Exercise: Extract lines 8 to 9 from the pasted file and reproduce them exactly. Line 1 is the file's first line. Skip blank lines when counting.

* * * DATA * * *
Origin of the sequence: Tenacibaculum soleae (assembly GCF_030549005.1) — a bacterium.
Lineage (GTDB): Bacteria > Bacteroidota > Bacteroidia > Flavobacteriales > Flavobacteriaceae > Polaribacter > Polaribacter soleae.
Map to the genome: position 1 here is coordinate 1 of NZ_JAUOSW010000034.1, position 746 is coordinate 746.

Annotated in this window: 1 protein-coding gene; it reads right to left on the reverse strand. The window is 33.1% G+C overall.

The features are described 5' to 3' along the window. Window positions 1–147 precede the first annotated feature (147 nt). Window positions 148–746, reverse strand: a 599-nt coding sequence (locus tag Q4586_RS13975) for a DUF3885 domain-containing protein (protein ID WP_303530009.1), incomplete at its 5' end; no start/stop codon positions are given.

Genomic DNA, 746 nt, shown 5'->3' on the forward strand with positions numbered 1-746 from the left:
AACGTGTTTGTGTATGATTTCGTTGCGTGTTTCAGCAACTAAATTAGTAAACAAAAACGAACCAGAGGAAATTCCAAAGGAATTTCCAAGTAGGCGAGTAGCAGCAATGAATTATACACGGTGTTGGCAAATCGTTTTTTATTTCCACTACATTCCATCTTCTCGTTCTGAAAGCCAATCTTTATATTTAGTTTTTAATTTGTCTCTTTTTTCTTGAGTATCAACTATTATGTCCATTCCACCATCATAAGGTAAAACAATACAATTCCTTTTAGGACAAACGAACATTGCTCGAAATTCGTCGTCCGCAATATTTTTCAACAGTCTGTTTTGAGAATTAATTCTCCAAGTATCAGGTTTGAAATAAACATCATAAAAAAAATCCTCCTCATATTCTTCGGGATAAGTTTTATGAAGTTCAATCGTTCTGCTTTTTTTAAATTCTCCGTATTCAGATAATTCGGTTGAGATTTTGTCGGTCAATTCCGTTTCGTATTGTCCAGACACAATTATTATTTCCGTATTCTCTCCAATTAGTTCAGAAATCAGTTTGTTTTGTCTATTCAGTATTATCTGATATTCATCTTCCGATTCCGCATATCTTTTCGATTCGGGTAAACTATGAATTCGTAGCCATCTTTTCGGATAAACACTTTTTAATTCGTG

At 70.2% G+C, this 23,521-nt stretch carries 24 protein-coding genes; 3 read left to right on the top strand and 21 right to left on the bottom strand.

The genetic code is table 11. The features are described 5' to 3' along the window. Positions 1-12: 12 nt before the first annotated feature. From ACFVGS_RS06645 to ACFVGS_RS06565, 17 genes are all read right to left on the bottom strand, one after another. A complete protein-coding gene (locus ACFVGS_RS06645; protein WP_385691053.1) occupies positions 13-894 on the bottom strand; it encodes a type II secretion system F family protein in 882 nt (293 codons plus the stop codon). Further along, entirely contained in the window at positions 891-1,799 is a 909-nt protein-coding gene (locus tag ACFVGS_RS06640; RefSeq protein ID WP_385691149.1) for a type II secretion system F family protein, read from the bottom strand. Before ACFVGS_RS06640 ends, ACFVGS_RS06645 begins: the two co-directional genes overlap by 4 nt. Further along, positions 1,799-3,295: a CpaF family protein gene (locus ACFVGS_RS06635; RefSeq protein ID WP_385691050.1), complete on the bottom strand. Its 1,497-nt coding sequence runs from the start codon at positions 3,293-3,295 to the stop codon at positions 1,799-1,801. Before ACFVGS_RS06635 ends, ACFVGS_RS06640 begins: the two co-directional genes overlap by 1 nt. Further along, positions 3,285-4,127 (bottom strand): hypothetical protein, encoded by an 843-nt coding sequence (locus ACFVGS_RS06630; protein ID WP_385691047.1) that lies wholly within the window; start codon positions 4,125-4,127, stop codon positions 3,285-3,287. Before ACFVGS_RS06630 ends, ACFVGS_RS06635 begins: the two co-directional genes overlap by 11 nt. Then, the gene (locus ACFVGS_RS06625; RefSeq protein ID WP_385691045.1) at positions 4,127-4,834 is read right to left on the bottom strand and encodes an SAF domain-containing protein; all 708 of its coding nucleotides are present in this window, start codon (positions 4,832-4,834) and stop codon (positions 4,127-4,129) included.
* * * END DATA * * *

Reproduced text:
At 70.2% G+C, this 23,521-nt stretch carries 24 protein-coding genes; 3 read left to right on the top strand and 21 right to left on the bottom strand.

The genetic code is table 11. The features are described 5' to 3' along the window. Positions 1-12: 12 nt before the first annotated feature. From ACFVGS_RS06645 to ACFVGS_RS06565, 17 genes are all read right to left on the bottom strand, one after another. A complete protein-coding gene (locus ACFVGS_RS06645; protein WP_385691053.1) occupies positions 13-894 on the bottom strand; it encodes a type II secretion system F family protein in 882 nt (293 codons plus the stop codon). Further along, entirely contained in the window at positions 891-1,799 is a 909-nt protein-coding gene (locus tag ACFVGS_RS06640; RefSeq protein ID WP_385691149.1) for a type II secretion system F family protein, read from the bottom strand. Before ACFVGS_RS06640 ends, ACFVGS_RS06645 begins: the two co-directional genes overlap by 4 nt. Further along, positions 1,799-3,295: a CpaF family protein gene (locus ACFVGS_RS06635; RefSeq protein ID WP_385691050.1), complete on the bottom strand. Its 1,497-nt coding sequence runs from the start codon at positions 3,293-3,295 to the stop codon at positions 1,799-1,801. Before ACFVGS_RS06635 ends, ACFVGS_RS06640 begins: the two co-directional genes overlap by 1 nt. Further along, positions 3,285-4,127 (bottom strand): hypothetical protein, encoded by an 843-nt coding sequence (locus ACFVGS_RS06630; protein ID WP_385691047.1) that lies wholly within the window; start codon positions 4,125-4,127, stop codon positions 3,285-3,287. Before ACFVGS_RS06630 ends, ACFVGS_RS06635 begins: the two co-directional genes overlap by 11 nt. Then, the gene (locus ACFVGS_RS06625; RefSeq protein ID WP_385691045.1) at positions 4,127-4,834 is read right to left on the bottom strand and encodes an SAF domain-containing protein; all 708 of its coding nucleotides are present in this window, start codon (positions 4,832-4,834) and stop codon (positions 4,127-4,129) included.